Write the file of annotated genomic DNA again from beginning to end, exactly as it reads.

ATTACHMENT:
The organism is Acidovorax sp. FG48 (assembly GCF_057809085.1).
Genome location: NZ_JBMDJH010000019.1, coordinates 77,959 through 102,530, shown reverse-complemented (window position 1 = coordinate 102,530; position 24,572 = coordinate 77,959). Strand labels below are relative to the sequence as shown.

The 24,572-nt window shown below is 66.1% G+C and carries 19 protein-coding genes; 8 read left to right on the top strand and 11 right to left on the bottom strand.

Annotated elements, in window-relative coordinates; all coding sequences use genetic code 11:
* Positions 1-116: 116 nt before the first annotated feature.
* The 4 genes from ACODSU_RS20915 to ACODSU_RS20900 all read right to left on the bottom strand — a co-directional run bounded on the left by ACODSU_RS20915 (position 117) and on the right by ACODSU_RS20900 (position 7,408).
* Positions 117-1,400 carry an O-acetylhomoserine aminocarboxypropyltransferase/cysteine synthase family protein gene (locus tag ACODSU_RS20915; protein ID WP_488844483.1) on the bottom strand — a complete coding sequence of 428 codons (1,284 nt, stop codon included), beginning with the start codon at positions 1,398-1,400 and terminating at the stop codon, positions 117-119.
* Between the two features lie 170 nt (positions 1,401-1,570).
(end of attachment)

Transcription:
The organism is Acidovorax sp. FG48 (assembly GCF_057809085.1).
Genome location: NZ_JBMDJH010000019.1, coordinates 77,959 through 102,530, shown reverse-complemented (window position 1 = coordinate 102,530; position 24,572 = coordinate 77,959). Strand labels below are relative to the sequence as shown.

The 24,572-nt window shown below is 66.1% G+C and carries 19 protein-coding genes; 8 read left to right on the top strand and 11 right to left on the bottom strand.

Annotated elements, in window-relative coordinates; all coding sequences use genetic code 11:
* Positions 1-116: 116 nt before the first annotated feature.
* The 4 genes from ACODSU_RS20915 to ACODSU_RS20900 all read right to left on the bottom strand — a co-directional run bounded on the left by ACODSU_RS20915 (position 117) and on the right by ACODSU_RS20900 (position 7,408).
* Positions 117-1,400 carry an O-acetylhomoserine aminocarboxypropyltransferase/cysteine synthase family protein gene (locus tag ACODSU_RS20915; protein ID WP_488844483.1) on the bottom strand — a complete coding sequence of 428 codons (1,284 nt, stop codon included), beginning with the start codon at positions 1,398-1,400 and terminating at the stop codon, positions 117-119.
* Between the two features lie 170 nt (positions 1,401-1,570).